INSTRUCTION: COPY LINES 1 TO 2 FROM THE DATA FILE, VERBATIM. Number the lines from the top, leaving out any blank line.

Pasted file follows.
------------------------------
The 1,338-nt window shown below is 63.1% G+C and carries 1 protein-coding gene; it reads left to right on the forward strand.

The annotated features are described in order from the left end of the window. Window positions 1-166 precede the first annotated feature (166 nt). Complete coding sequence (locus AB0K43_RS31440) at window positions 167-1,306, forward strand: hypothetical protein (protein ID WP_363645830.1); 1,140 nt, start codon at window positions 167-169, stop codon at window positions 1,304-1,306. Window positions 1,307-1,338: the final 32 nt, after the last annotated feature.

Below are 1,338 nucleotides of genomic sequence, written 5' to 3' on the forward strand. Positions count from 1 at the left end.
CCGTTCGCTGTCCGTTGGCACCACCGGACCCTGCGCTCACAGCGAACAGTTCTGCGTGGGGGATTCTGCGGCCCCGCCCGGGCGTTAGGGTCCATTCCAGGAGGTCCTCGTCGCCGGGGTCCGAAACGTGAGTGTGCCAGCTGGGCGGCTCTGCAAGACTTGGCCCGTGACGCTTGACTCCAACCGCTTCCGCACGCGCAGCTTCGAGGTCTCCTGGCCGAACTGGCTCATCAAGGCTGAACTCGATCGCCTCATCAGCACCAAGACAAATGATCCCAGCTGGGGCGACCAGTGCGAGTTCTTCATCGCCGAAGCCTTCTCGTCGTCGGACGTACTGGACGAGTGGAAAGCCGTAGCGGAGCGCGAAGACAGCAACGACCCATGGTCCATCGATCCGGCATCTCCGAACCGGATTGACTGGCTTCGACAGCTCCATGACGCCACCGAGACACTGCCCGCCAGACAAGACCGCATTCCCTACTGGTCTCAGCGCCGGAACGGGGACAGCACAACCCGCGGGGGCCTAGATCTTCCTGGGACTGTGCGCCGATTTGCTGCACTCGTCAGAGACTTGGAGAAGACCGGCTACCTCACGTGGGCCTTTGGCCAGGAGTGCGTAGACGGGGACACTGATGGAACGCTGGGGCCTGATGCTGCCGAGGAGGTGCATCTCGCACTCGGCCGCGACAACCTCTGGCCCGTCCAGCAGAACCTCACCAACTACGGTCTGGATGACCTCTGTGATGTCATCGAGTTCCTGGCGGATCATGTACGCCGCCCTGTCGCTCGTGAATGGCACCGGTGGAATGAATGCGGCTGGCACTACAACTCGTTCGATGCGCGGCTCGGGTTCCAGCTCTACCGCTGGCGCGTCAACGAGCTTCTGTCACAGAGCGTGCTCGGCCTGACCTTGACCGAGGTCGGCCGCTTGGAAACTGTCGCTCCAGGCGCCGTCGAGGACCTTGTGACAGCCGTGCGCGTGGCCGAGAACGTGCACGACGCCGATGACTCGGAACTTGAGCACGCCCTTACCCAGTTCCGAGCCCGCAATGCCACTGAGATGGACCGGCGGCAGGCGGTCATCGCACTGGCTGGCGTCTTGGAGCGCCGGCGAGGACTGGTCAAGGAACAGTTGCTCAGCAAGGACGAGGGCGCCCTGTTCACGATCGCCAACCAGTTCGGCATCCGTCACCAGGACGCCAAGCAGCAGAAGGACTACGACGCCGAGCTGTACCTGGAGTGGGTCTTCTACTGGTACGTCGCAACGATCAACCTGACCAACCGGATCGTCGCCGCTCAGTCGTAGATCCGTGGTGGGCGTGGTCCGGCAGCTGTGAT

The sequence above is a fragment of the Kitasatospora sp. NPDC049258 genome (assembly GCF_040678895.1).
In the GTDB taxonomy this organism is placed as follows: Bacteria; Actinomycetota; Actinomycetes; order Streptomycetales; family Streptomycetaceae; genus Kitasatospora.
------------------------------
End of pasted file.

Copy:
The 1,338-nt window shown below is 63.1% G+C and carries 1 protein-coding gene; it reads left to right on the forward strand.

The annotated features are described in order from the left end of the window. Window positions 1-166 precede the first annotated feature (166 nt). Complete coding sequence (locus AB0K43_RS31440) at window positions 167-1,306, forward strand: hypothetical protein (protein ID WP_363645830.1); 1,140 nt, start codon at window positions 167-169, stop codon at window positions 1,304-1,306. Window positions 1,307-1,338: the final 32 nt, after the last annotated feature.